Explain the difference between relative risk, attributable risk, and population attributable
risk. Provide an example (not from the textbook) of how each type of risk is used in
epidemiology. How would you propose using population attributable risk to advocate for a
health policy or intervention relative to your health interest?

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In epidemiology, the calculation of the level of risk associated with the occurrence of a particular
disease necessitates the comparison of the prevalence of the health condition between the
individuals who experience a risk factor (the exposed) and those who do not (unexposed). More
precisely, the determination of the relative risk involves the calculation of the incidence rates of
the health condition or outcome among the individuals exposed to a factor of interest and the
unexposed (Kirkland, 2019). For instance, epidemiologists use relative risk in the determination
of whether exposure to a specific risk factor such as maternal smoking is associated with an
increase, decrease, or change in the occurrence of the disease or outcome (low birth weight in
newborns) when compared to the unexposed.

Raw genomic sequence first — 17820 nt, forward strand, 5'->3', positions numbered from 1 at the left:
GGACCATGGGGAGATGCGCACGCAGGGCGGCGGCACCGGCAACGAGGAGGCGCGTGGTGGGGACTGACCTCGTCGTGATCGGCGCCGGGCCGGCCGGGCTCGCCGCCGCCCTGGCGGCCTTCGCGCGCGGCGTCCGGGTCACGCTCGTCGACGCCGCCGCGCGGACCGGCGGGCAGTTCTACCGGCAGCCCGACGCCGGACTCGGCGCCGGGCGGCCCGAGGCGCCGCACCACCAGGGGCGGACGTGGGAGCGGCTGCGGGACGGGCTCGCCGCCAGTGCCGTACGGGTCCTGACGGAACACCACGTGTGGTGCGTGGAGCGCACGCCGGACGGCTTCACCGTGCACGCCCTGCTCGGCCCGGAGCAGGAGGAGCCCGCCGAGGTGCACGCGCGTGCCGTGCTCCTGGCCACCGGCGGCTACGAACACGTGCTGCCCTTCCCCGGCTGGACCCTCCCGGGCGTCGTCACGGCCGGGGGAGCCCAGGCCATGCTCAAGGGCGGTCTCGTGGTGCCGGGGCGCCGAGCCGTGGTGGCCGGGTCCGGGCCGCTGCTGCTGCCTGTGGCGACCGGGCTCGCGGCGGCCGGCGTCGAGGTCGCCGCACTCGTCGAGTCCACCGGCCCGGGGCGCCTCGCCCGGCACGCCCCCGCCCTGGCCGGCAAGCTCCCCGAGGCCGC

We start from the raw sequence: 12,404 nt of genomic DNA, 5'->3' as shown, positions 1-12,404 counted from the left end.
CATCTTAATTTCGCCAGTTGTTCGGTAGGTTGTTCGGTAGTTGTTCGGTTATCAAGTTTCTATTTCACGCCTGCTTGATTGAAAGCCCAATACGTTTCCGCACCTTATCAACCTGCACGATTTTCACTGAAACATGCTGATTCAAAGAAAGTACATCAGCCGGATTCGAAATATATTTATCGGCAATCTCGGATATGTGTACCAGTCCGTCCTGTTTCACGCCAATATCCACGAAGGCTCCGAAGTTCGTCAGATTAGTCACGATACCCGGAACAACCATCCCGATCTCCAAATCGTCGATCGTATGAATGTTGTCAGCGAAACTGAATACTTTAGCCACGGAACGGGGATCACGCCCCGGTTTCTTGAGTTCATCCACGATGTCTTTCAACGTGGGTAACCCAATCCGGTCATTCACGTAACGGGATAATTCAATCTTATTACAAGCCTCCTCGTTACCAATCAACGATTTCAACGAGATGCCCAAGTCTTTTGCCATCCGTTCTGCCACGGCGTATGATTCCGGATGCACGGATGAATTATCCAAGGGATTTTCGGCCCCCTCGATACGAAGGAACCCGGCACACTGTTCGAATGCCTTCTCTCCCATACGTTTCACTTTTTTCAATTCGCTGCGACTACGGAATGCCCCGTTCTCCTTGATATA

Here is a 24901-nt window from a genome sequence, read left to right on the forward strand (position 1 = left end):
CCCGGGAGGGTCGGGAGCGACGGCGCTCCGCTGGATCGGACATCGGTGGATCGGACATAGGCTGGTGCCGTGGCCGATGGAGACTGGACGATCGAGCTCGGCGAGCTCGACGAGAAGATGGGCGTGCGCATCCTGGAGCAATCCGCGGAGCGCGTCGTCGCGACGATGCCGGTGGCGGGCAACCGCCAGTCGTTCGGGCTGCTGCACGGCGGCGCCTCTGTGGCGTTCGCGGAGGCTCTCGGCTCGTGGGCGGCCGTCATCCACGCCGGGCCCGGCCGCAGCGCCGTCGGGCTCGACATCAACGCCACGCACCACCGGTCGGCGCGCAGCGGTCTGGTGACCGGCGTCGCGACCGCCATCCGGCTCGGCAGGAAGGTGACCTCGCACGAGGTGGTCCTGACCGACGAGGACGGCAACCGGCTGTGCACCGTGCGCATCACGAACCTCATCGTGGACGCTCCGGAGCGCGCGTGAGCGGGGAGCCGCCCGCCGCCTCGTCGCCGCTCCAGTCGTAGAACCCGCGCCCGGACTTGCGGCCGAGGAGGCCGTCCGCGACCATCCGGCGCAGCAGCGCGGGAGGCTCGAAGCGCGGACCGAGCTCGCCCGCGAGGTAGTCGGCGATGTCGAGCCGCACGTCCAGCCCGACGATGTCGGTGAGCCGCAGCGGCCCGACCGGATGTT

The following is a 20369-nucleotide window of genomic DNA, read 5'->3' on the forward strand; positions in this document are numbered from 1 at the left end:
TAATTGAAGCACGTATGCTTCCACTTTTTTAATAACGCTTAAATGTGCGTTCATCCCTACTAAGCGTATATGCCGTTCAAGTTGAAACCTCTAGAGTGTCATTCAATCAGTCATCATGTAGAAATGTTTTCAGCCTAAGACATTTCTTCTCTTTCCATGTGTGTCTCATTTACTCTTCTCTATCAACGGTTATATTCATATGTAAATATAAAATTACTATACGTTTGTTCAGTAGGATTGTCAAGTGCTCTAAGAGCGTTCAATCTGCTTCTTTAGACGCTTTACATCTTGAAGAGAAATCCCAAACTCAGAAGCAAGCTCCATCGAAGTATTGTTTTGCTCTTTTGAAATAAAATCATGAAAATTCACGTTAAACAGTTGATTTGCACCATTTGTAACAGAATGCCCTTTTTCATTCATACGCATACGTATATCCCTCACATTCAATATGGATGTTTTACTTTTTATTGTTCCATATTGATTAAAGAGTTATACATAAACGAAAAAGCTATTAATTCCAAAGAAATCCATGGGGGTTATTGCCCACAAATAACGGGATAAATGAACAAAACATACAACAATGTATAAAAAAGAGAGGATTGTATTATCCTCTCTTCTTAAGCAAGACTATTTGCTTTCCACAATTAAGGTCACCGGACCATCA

Conversely, attributable risk differs from relative risk in that it focuses on the
determination of the extent to which an outcome may be associated with a particular risk factor
within a population (Laake & Benestad, 2015). For instance, in epidemiology, the calculation of
the attributable risk involves the subtraction of the excess vulnerability of the unexposed group
from that of the exposed group. It thus plays an integral role in the provision of estimates related

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to the impact of the poor outcome that could be achieved if the risk factor was reduced or
Similarly, population attributable risk differs from the measures mentioned above in that
it facilitates the determination of the proportion of all cases of an outcome (exposed and
unexposed) in the entire population that could be attributed to the exposure to the risk factors
(Kirkland, 2019). For instance, the calculation of the population attributable risk in epidemiology
involves the evaluation of the excess risk imposed by the exposure to a particular disease or
outcome and the proportion of the entire population under exposure. As such, the use of the
population attributable risk in the advocacy for health policy or intervention relative to a health
interest would occur through the calculation of attributable risks for individual risk factors that
adjust for the influence of other potential risk factors (Laake & Benestad, 2015). This way, the
identification o people at risk for an adverse outcome based on elements such as age groups,
race, behavior, medical conditions, and environmental factors would provide populations for
targeting interventions. It would thus facilitate the development of strategic measures aimed at
mitigating the occurrence or prevalence of such conditions.

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Kirkland, S. A. (2019). Epidemiology: Relative and Attributable Risk.
Laake, P., & Benestad, H. B. (2015). Research in Medical and Biological Sciences: From
Planning and Preparation to Grant Application and Publication. Academic Press.